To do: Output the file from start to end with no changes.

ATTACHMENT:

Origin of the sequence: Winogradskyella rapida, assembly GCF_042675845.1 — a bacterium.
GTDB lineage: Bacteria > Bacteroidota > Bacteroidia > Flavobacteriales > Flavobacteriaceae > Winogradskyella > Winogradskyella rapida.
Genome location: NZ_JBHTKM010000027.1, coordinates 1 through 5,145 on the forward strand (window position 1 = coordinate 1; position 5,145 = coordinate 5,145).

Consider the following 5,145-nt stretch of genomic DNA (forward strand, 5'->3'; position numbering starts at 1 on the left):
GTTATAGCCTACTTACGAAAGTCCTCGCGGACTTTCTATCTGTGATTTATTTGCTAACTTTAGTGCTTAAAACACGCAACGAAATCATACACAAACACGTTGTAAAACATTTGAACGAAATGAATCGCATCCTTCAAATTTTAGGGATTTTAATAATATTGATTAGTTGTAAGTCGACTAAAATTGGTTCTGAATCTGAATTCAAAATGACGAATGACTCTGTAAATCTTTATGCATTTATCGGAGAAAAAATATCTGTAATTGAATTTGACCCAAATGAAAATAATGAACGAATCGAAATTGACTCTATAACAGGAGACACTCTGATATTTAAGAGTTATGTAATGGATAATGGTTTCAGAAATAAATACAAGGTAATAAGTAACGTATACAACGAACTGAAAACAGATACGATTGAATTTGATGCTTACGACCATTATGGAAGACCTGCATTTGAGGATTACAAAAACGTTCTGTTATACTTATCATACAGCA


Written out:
Origin of the sequence: Winogradskyella rapida, assembly GCF_042675845.1 — a bacterium.
GTDB lineage: Bacteria > Bacteroidota > Bacteroidia > Flavobacteriales > Flavobacteriaceae > Winogradskyella > Winogradskyella rapida.
Genome location: NZ_JBHTKM010000027.1, coordinates 1 through 5,145 on the forward strand (window position 1 = coordinate 1; position 5,145 = coordinate 5,145).

Consider the following 5,145-nt stretch of genomic DNA (forward strand, 5'->3'; position numbering starts at 1 on the left):
GTTATAGCCTACTTACGAAAGTCCTCGCGGACTTTCTATCTGTGATTTATTTGCTAACTTTAGTGCTTAAAACACGCAACGAAATCATACACAAACACGTTGTAAAACATTTGAACGAAATGAATCGCATCCTTCAAATTTTAGGGATTTTAATAATATTGATTAGTTGTAAGTCGACTAAAATTGGTTCTGAATCTGAATTCAAAATGACGAATGACTCTGTAAATCTTTATGCATTTATCGGAGAAAAAATATCTGTAATTGAATTTGACCCAAATGAAAATAATGAACGAATCGAAATTGACTCTATAACAGGAGACACTCTGATATTTAAGAGTTATGTAATGGATAATGGTTTCAGAAATAAATACAAGGTAATAAGTAACGTATACAACGAACTGAAAACAGATACGATTGAATTTGATGCTTACGACCATTATGGAAGACCTGCATTTGAGGATTACAAAAACGTTCTGTTATACTTATCATACAGCA